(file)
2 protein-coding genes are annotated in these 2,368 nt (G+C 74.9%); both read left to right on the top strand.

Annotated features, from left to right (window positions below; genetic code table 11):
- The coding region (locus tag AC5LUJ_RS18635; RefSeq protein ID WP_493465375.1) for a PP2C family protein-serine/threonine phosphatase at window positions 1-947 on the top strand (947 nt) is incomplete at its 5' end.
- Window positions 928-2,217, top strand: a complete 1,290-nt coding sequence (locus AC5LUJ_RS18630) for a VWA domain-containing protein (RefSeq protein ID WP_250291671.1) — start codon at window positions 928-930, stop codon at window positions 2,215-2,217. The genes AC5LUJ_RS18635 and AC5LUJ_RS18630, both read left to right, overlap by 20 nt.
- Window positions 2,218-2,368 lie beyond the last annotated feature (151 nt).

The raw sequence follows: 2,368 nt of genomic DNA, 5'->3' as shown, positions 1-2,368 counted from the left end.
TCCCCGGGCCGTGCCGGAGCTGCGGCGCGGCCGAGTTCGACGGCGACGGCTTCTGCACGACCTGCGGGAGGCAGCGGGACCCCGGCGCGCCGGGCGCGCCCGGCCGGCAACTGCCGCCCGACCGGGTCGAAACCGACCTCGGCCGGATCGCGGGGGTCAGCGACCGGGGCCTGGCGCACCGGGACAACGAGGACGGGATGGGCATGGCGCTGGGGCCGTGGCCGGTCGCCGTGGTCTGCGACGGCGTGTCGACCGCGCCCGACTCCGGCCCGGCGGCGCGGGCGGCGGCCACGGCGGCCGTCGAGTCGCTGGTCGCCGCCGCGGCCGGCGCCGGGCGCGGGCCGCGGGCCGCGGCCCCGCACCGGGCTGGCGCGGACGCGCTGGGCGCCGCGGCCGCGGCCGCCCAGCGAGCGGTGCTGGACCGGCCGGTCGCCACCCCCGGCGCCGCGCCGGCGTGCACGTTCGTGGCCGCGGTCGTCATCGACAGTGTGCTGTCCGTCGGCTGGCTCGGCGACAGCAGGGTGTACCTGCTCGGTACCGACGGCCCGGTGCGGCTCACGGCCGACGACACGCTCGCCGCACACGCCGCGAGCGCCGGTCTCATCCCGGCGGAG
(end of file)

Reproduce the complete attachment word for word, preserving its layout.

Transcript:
2 protein-coding genes are annotated in these 2,368 nt (G+C 74.9%); both read left to right on the top strand.

Annotated features, from left to right (window positions below; genetic code table 11):
- The coding region (locus tag AC5LUJ_RS18635; RefSeq protein ID WP_493465375.1) for a PP2C family protein-serine/threonine phosphatase at window positions 1-947 on the top strand (947 nt) is incomplete at its 5' end.
- Window positions 928-2,217, top strand: a complete 1,290-nt coding sequence (locus AC5LUJ_RS18630) for a VWA domain-containing protein (RefSeq protein ID WP_250291671.1) — start codon at window positions 928-930, stop codon at window positions 2,215-2,217. The genes AC5LUJ_RS18635 and AC5LUJ_RS18630, both read left to right, overlap by 20 nt.
- Window positions 2,218-2,368 lie beyond the last annotated feature (151 nt).

The raw sequence follows: 2,368 nt of genomic DNA, 5'->3' as shown, positions 1-2,368 counted from the left end.
TCCCCGGGCCGTGCCGGAGCTGCGGCGCGGCCGAGTTCGACGGCGACGGCTTCTGCACGACCTGCGGGAGGCAGCGGGACCCCGGCGCGCCGGGCGCGCCCGGCCGGCAACTGCCGCCCGACCGGGTCGAAACCGACCTCGGCCGGATCGCGGGGGTCAGCGACCGGGGCCTGGCGCACCGGGACAACGAGGACGGGATGGGCATGGCGCTGGGGCCGTGGCCGGTCGCCGTGGTCTGCGACGGCGTGTCGACCGCGCCCGACTCCGGCCCGGCGGCGCGGGCGGCGGCCACGGCGGCCGTCGAGTCGCTGGTCGCCGCCGCGGCCGGCGCCGGGCGCGGGCCGCGGGCCGCGGCCCCGCACCGGGCTGGCGCGGACGCGCTGGGCGCCGCGGCCGCGGCCGCCCAGCGAGCGGTGCTGGACCGGCCGGTCGCCACCCCCGGCGCCGCGCCGGCGTGCACGTTCGTGGCCGCGGTCGTCATCGACAGTGTGCTGTCCGTCGGCTGGCTCGGCGACAGCAGGGTGTACCTGCTCGGTACCGACGGCCCGGTGCGGCTCACGGCCGACGACACGCTCGCCGCACACGCCGCGAGCGCCGGTCTCATCCCGGCGGAG